Downtown parking update: Ira Levy, Jerry Rucker seek changes to parking plan; McDaniel says ‘very small’ portion of Broad Street supports parking change. Next up: Amending key ordinances.

Downtown parking update: Ira Levy, Jerry Rucker seek changes to parking plan; McDaniel says ‘very small’ portion of Broad Street supports parking change. Next up: Amending key ordinances.

Parking issue discussed; meeting continues; watch webcast: Click here / Tonight’s agenda: City Commission

Businessman Ira Levy speaks to the commission following his polling downtown property owners and business owners about the downtown parking debate. He wonders about ‘miscommunication’ between downtown businesses and Downtown Development Association. Levy then reads the eight points on the petition signed by downtown businesses (see below).

The petition reads as follows:

  • We, the undersigned business owners and property owners, are in agreement for the following changes for downtown parking:
  • New signage directing people to the parking decks.
  • Signage showing available parking spaces and on which floor.
  • Brighter lighting in decks, in addition to elevator and daily maintenance and safety patrols.
  • Two-hour parking limit per space on Broad Street and OTR parking zones.
  • Purchase mobile tag reader.
  • No kiosk purchased or installed until a two-year data study is reviewed and discussed.
  • Free deck parking.

Tells commission they’ve signed up approximately 90 percent of the business owners and 90 percent of the property owners; asks them to reconsider the last vote.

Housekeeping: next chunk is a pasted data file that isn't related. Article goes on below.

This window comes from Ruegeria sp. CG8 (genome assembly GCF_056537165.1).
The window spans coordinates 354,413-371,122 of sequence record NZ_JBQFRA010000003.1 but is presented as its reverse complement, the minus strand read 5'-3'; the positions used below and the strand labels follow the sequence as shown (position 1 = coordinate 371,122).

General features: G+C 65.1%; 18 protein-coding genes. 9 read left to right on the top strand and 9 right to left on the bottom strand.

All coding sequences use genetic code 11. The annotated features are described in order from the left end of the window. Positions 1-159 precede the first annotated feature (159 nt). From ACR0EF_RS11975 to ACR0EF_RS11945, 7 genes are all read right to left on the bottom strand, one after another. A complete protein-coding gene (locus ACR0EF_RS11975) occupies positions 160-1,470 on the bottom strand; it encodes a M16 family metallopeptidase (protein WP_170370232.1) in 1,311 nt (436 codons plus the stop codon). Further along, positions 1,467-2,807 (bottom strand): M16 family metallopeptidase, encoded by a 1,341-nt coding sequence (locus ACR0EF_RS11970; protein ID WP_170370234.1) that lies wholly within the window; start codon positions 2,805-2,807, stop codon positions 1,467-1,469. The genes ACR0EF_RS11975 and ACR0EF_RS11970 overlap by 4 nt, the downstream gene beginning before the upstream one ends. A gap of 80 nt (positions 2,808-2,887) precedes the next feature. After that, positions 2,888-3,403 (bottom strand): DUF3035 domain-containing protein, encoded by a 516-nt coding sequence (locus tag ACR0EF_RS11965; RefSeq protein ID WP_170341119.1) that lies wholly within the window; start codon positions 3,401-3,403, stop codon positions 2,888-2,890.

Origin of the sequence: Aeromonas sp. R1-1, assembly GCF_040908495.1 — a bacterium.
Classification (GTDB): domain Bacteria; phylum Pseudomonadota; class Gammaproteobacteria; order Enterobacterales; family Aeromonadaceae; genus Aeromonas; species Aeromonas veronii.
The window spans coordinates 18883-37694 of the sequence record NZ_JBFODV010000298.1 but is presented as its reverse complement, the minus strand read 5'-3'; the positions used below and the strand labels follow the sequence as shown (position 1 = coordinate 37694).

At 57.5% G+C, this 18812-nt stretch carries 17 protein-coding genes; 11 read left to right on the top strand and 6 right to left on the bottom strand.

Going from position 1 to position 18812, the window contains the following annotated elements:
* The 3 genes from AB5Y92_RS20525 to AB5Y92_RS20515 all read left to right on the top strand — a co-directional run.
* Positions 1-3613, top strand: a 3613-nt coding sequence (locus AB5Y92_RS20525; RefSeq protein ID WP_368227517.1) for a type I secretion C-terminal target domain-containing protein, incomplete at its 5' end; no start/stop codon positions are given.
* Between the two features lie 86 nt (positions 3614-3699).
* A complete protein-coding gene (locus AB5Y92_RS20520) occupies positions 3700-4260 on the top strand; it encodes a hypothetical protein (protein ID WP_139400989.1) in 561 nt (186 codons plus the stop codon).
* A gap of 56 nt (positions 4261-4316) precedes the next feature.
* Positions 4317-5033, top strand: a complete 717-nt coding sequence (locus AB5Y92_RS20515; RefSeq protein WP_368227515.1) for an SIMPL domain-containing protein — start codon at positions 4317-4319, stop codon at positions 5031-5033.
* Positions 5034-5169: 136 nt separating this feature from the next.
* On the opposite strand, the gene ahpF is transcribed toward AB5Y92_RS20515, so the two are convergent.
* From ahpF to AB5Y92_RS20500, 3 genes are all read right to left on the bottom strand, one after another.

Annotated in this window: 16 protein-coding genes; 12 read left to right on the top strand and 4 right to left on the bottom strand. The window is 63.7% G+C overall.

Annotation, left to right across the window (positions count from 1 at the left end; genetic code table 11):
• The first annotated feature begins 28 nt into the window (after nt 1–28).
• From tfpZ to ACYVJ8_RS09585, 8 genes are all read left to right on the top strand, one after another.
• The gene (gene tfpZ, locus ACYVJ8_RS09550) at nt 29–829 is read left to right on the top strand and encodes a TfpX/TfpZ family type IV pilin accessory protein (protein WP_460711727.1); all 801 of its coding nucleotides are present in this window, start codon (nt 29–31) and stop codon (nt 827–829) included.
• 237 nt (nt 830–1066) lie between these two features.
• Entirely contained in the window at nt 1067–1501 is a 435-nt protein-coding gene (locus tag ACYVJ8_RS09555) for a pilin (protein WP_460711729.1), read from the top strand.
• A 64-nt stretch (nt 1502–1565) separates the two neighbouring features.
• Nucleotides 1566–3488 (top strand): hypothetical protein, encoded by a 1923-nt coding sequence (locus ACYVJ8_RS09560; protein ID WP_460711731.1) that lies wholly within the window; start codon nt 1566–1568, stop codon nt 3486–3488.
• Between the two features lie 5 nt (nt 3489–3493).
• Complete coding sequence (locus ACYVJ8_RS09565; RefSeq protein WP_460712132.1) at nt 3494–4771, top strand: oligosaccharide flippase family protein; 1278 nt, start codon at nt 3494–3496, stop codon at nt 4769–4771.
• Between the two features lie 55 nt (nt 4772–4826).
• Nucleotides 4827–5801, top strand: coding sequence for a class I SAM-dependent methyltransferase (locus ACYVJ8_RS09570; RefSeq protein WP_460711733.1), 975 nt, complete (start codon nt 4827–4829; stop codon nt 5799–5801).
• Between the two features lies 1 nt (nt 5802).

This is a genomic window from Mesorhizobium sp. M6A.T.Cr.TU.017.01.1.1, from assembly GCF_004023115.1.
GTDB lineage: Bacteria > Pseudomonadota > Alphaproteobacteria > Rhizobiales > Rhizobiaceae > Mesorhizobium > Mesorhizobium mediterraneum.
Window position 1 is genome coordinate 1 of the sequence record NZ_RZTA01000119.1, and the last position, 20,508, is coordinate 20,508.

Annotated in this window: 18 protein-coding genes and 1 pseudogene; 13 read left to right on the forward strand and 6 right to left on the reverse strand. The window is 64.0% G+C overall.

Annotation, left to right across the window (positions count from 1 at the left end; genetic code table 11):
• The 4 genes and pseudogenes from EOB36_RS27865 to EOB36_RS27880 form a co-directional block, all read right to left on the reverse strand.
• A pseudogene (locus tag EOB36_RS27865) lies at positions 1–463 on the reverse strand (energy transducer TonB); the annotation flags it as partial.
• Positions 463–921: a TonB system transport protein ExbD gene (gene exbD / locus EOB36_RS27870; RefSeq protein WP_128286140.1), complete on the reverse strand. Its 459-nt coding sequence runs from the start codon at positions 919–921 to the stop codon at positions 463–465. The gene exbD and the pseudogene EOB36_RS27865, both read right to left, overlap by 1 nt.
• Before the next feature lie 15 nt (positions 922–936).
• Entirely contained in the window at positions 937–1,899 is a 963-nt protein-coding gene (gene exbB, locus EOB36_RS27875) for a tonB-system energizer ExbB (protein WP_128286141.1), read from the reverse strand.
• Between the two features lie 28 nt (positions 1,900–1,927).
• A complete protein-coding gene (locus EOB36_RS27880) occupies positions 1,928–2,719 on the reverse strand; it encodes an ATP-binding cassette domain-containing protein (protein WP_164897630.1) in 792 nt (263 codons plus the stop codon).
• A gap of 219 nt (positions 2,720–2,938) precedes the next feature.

Then reads a letter from Ballard Betz, chair of the DDA, explaining why he opposed the parking plan during the May DDA meeting. The letter supports much of what Levy outlined in the petition. Among Betz’s points: getting the license reader to enhancement enforcement; more signage; and a year-long delay in purchasing any kiosks.

Levy asked the commission to consider it all before moving forward. He also closes, asking about whether a fee will be charged — and to whom — for using the kiosk.

Up next: Jerry Rucker.

He talks about making a living on Broad Street over the years and witnessing the removal of the first set of parking meters. He details the changes on Broad Street, in first because of the Riverbend Mall.

The reason the meters were “taken up” was because of competition of the mall, Rucker says.

He commends the changes to downtown, including Town Green. But he also wonders what meters would mean to the annual Christmas parade and those who park early. Calls the parking decks “nasty, dirty” and that people are not going to use them. Says Rome has a “lazy problem” as they want to park near where they’re doing business — a fact that stretches back 60 years.

Rucker also says an hour for lunch (first hour free with meters) won’t work as people don’t dine in an hour.

He reiterates how one  parking place has yet to be added to downtown Rome.